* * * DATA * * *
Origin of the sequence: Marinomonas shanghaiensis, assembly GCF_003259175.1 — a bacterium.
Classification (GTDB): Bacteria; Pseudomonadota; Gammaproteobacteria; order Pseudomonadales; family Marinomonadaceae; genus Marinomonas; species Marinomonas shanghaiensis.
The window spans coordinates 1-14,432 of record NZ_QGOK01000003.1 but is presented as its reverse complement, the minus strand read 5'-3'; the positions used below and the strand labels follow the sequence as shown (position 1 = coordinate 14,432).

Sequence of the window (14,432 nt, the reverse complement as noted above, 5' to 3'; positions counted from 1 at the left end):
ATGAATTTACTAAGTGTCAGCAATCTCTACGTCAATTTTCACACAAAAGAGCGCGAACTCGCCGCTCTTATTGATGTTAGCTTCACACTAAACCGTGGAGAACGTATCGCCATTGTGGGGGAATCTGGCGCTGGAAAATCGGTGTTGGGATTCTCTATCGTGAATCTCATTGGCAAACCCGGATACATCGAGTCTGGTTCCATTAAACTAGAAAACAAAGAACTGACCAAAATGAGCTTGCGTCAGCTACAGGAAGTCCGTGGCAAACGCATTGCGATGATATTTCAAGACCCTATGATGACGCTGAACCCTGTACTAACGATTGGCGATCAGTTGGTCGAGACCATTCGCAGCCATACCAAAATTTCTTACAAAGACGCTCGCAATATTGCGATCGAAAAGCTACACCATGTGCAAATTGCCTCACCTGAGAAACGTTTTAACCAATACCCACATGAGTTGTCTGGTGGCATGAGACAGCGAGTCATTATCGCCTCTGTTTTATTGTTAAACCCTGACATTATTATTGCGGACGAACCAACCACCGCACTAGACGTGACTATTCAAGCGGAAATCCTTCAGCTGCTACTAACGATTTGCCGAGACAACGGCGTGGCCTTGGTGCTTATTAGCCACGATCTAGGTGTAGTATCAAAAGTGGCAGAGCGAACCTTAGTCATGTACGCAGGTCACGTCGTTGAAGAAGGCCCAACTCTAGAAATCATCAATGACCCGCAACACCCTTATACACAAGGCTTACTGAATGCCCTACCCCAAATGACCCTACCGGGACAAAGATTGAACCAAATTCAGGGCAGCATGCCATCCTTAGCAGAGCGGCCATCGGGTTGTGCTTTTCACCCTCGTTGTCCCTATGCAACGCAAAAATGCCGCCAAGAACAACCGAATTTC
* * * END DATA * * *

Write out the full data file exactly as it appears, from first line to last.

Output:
Origin of the sequence: Marinomonas shanghaiensis, assembly GCF_003259175.1 — a bacterium.
Classification (GTDB): Bacteria; Pseudomonadota; Gammaproteobacteria; order Pseudomonadales; family Marinomonadaceae; genus Marinomonas; species Marinomonas shanghaiensis.
The window spans coordinates 1-14,432 of record NZ_QGOK01000003.1 but is presented as its reverse complement, the minus strand read 5'-3'; the positions used below and the strand labels follow the sequence as shown (position 1 = coordinate 14,432).

Sequence of the window (14,432 nt, the reverse complement as noted above, 5' to 3'; positions counted from 1 at the left end):
ATGAATTTACTAAGTGTCAGCAATCTCTACGTCAATTTTCACACAAAAGAGCGCGAACTCGCCGCTCTTATTGATGTTAGCTTCACACTAAACCGTGGAGAACGTATCGCCATTGTGGGGGAATCTGGCGCTGGAAAATCGGTGTTGGGATTCTCTATCGTGAATCTCATTGGCAAACCCGGATACATCGAGTCTGGTTCCATTAAACTAGAAAACAAAGAACTGACCAAAATGAGCTTGCGTCAGCTACAGGAAGTCCGTGGCAAACGCATTGCGATGATATTTCAAGACCCTATGATGACGCTGAACCCTGTACTAACGATTGGCGATCAGTTGGTCGAGACCATTCGCAGCCATACCAAAATTTCTTACAAAGACGCTCGCAATATTGCGATCGAAAAGCTACACCATGTGCAAATTGCCTCACCTGAGAAACGTTTTAACCAATACCCACATGAGTTGTCTGGTGGCATGAGACAGCGAGTCATTATCGCCTCTGTTTTATTGTTAAACCCTGACATTATTATTGCGGACGAACCAACCACCGCACTAGACGTGACTATTCAAGCGGAAATCCTTCAGCTGCTACTAACGATTTGCCGAGACAACGGCGTGGCCTTGGTGCTTATTAGCCACGATCTAGGTGTAGTATCAAAAGTGGCAGAGCGAACCTTAGTCATGTACGCAGGTCACGTCGTTGAAGAAGGCCCAACTCTAGAAATCATCAATGACCCGCAACACCCTTATACACAAGGCTTACTGAATGCCCTACCCCAAATGACCCTACCGGGACAAAGATTGAACCAAATTCAGGGCAGCATGCCATCCTTAGCAGAGCGGCCATCGGGTTGTGCTTTTCACCCTCGTTGTCCCTATGCAACGCAAAAATGCCGCCAAGAACAACCGAATTTC